Recent studies have shown that sleeping helps boosts memory and learning ability. But new findings by a team of researchers indicate sleeping might even help humans get rid of deep-rooted intrinsic biases, including sexism and racism.

A research team from Northwestern University has claimed that an individual can unlearn the unconscious and conscious biases within themselves with the help of "counter-stereotype training."

During this training, patients are exposed to a few typical sounds, after which they are allowed to sleep for a short duration. The researchers discovered that a person's recall ability was dependent on whether learning-related sounds were also played while they were taking a nap.

“We call this Targeted Memory Reactivation, because the sounds played during sleep could produce relatively better memory for information cued during sleep compared to information not cued during sleep,” said lead study author Ken Paller, in a statement.

Xiaoqing Hu and his team used the same technique to see if the intrinsic biases could be modified using the conditioning exercises. For the exercise, the team recruited 40 subjects, including men and women aged 18 to 30.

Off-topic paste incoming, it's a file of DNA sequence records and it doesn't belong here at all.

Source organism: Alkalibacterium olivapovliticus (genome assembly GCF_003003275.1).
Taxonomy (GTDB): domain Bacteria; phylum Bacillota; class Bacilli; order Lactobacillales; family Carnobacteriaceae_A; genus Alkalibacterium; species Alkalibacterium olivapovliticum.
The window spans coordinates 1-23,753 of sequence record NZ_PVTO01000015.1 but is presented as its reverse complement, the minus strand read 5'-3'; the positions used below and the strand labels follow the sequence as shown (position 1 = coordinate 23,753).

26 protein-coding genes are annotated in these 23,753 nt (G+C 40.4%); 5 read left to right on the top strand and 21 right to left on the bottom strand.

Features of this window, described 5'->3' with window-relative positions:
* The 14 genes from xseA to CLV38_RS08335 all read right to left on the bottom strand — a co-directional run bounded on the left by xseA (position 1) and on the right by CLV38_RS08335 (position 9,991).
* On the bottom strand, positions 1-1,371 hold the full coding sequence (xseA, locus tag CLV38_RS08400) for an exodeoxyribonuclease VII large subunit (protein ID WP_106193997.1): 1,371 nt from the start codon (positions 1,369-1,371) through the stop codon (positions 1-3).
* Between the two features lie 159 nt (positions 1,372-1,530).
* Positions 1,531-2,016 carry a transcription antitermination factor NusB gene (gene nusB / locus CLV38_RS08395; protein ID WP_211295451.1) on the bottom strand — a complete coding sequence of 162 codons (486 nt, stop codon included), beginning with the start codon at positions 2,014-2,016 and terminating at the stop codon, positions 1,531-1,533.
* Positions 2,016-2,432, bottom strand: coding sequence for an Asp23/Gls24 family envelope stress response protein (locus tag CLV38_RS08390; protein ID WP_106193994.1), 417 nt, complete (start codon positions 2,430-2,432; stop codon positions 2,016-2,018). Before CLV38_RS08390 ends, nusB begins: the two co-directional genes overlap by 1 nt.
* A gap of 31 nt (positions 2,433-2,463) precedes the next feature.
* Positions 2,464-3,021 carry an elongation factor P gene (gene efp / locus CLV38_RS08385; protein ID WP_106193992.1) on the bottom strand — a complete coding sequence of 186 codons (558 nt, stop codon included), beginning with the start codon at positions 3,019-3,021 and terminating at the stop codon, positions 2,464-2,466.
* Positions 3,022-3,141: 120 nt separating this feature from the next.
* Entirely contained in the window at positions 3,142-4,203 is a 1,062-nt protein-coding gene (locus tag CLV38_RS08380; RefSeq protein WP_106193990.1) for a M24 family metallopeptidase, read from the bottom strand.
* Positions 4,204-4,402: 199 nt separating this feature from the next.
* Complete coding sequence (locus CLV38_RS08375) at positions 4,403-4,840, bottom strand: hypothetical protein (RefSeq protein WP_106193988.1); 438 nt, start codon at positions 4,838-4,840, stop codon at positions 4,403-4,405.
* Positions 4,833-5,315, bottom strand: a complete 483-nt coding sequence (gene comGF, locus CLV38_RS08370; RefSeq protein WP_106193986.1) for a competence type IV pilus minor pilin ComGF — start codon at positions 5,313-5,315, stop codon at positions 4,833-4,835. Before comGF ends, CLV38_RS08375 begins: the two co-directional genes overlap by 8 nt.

The participants were asked to complete two sets of counter-stereotype training, at the end of which the researchers found that their intrinsic bias had fallen down by more than 50 percent. According to Hu, the participants continued to be less biased, although by nearly 20 percent, even after a week of conducting the exercises.

"It is somewhat surprising that the sleep-based intervention could have an impact that was still apparent one week later. The usual expectation is that a brief, one-time intervention is not strong enough to have a lasting influence," said Hu, in a statement.

The complete study has been published in the journal Science.